Scarlett: Hello, everyone, and welcome. My name is Scarlett Abraham Clarke, and I am the head of Diversity & Inclusion for Bright Horizons. I am also a mother of a five and a two-year-old and the two that I've learned to call my new co-workers in this day and age. I'm excited and also welcome always the opportunity to have a candid discussion like the one we're getting ready to have. The recent senseless deaths of black men and women have left many of us feeling a lot of emotions. We range from being angry to being extremely sad, confused, and quite frankly, flat-out overwhelmed. Many of us are carrying these emotions with us into the workplace.
So creating a safe space for open discussions for us in particular at Bright Horizons has proven to be a way to support those that are sharing their feelings and experiences with us and have had a huge support or have been rather a huge source of education for many of us. And equally important, as an organization, we have taken this as an opportunity to create a firm stance on anti-racism and committing both internally and externally to be change agents. It is important for us that we offer a similar form, similar resources to our families. I am thrilled today to be joined by three key members of our education and development team here at Bright Horizons, Rachel Robertson, our vice president of learning and development. Welcome, Rachel.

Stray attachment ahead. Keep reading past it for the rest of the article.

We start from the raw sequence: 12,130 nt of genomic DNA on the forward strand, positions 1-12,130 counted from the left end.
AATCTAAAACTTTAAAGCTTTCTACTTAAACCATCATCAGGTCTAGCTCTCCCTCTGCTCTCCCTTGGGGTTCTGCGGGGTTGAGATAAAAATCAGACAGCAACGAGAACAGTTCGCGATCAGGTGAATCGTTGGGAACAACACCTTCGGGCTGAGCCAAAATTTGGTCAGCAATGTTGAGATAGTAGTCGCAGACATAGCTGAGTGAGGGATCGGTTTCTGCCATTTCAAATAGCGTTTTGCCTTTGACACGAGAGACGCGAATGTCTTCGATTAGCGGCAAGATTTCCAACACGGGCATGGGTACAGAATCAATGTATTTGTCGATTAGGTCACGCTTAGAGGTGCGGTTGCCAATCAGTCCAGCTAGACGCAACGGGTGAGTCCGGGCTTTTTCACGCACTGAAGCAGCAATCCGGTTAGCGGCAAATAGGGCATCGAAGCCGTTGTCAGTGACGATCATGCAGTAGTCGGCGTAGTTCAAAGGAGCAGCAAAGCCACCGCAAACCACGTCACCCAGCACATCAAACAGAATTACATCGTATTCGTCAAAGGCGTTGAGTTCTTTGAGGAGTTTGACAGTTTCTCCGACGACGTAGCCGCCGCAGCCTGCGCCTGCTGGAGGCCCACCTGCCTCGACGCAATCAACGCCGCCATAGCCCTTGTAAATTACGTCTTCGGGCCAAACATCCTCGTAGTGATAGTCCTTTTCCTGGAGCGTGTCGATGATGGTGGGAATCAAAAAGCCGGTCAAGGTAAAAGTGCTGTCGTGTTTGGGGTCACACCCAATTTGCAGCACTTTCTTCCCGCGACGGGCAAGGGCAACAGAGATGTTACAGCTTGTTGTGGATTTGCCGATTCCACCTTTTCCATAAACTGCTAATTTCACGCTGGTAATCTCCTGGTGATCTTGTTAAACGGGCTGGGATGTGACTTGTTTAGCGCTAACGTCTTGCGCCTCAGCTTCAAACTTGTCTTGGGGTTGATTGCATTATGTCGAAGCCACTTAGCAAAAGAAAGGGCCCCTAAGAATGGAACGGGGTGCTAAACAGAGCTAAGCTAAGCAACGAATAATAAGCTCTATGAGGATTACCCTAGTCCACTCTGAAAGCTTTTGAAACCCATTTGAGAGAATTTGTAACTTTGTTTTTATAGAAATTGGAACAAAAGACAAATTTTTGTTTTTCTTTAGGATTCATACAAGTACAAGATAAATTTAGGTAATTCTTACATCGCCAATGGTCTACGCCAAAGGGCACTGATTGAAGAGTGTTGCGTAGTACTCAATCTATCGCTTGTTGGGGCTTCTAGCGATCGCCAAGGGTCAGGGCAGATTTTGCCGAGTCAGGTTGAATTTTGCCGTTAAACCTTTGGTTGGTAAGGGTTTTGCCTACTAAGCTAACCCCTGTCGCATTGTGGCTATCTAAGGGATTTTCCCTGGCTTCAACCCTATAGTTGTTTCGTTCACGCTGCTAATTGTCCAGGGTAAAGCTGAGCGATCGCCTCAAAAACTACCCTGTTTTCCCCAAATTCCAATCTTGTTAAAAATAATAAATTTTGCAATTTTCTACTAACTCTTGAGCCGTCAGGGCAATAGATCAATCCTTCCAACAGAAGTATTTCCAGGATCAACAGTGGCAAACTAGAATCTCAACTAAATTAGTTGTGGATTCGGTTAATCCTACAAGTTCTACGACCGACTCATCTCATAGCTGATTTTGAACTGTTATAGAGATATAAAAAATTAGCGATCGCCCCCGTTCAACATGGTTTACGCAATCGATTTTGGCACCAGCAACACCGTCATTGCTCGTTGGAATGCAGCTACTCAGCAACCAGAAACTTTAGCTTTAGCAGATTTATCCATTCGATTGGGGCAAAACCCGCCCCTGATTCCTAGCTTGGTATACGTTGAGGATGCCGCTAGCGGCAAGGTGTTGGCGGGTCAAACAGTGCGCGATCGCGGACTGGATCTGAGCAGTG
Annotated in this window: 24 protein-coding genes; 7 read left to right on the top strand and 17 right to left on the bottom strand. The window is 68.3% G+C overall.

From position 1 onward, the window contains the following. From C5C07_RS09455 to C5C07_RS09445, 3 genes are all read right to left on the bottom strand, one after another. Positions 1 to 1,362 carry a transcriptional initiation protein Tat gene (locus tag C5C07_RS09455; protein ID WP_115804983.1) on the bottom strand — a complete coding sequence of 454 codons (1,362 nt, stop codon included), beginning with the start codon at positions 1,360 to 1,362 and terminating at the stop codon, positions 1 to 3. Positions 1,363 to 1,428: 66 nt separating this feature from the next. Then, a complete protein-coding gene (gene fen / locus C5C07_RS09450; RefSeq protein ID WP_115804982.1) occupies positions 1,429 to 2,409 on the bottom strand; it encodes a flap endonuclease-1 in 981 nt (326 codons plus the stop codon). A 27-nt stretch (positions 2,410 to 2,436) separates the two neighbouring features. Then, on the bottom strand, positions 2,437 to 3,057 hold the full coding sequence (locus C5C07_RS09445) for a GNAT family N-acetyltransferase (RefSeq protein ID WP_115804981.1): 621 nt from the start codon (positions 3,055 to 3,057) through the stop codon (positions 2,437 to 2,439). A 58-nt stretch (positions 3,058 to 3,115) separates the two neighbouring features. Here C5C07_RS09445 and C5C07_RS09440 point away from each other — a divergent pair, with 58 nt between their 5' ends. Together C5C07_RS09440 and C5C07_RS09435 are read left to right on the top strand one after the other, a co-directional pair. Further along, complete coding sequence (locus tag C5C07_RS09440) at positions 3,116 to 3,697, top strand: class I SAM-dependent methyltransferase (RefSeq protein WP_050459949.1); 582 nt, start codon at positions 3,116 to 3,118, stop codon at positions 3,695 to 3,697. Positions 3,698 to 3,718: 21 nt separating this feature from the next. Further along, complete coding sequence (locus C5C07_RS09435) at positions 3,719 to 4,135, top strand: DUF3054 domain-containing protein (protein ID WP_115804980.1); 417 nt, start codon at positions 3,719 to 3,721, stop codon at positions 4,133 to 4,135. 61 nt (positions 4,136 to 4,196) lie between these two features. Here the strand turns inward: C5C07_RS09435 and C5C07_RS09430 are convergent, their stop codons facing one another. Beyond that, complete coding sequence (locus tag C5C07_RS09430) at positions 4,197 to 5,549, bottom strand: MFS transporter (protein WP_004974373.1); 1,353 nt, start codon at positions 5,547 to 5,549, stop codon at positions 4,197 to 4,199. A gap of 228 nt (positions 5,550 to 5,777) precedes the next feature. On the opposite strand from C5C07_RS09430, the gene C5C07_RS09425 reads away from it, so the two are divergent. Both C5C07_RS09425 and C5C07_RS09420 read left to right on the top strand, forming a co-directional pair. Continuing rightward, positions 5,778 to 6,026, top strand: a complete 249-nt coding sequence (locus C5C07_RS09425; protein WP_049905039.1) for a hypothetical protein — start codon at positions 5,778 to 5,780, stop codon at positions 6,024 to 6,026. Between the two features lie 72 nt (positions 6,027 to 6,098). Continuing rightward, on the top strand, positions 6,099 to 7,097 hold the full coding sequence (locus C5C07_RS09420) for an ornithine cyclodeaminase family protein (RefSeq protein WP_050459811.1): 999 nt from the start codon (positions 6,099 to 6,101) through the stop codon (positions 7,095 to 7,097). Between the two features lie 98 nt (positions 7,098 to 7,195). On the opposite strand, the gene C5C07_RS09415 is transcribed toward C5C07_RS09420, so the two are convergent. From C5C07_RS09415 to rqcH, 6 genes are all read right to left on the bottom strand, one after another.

Rachel: Thank you, Scarlett.
Scarlett: We have Lisa Grant, director of research and development at Bright Horizons. Welcome, Lisa.
Lisa: Thank you, Scarlett.
Scarlett: Thank you. And we will also be hearing from our senior manager of education and curriculum, Debbie Hoppy. Hi, Debbie.
Debbie: Hi, Scarlett.
Scarlett: Thank you all so much for being here with us. Our hope today is to provide you all with a candid, thought-provoking discussion about raising an anti-racist child. Many of you have submitted honest and thoughtful questions that we're actually using to craft and shape our discussion. We will use our shared expertise. We'll share some personal experiences, and like you, we'll commit to continually growing and learning as a result of these conversations. There will be many perspectives that will be shared today. So I encourage us to respect those perspectives. I encourage us to learn from one another and put those learnings into practice. Most importantly, I think it's important to set the expectation that we have to expect and accept that they will not be closer to this conversation. We have an hour-long, and we know that we could talk about this for so much longer. We hope that this is actually the beginning of an ongoing or continued conversation for many of us.